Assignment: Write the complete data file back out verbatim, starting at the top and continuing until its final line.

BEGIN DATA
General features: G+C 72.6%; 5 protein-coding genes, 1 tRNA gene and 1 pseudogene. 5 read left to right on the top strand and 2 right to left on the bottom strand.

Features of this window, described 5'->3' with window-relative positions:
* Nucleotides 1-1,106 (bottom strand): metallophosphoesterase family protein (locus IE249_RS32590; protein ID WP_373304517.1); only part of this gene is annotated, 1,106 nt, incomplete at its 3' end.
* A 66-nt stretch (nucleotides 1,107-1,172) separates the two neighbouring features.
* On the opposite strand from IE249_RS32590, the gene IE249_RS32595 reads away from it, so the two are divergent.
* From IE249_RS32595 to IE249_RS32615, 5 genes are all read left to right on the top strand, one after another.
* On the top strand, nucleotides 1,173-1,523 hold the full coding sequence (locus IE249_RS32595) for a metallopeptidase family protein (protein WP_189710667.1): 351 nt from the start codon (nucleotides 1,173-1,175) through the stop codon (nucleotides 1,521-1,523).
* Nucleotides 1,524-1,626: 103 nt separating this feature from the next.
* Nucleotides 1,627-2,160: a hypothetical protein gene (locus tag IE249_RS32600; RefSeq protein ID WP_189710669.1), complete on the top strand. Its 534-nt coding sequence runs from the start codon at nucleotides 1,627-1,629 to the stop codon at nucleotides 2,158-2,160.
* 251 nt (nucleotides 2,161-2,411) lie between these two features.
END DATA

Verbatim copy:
General features: G+C 72.6%; 5 protein-coding genes, 1 tRNA gene and 1 pseudogene. 5 read left to right on the top strand and 2 right to left on the bottom strand.

Features of this window, described 5'->3' with window-relative positions:
* Nucleotides 1-1,106 (bottom strand): metallophosphoesterase family protein (locus IE249_RS32590; protein ID WP_373304517.1); only part of this gene is annotated, 1,106 nt, incomplete at its 3' end.
* A 66-nt stretch (nucleotides 1,107-1,172) separates the two neighbouring features.
* On the opposite strand from IE249_RS32590, the gene IE249_RS32595 reads away from it, so the two are divergent.
* From IE249_RS32595 to IE249_RS32615, 5 genes are all read left to right on the top strand, one after another.
* On the top strand, nucleotides 1,173-1,523 hold the full coding sequence (locus IE249_RS32595) for a metallopeptidase family protein (protein WP_189710667.1): 351 nt from the start codon (nucleotides 1,173-1,175) through the stop codon (nucleotides 1,521-1,523).
* Nucleotides 1,524-1,626: 103 nt separating this feature from the next.
* Nucleotides 1,627-2,160: a hypothetical protein gene (locus tag IE249_RS32600; RefSeq protein ID WP_189710669.1), complete on the top strand. Its 534-nt coding sequence runs from the start codon at nucleotides 1,627-1,629 to the stop codon at nucleotides 2,158-2,160.
* 251 nt (nucleotides 2,161-2,411) lie between these two features.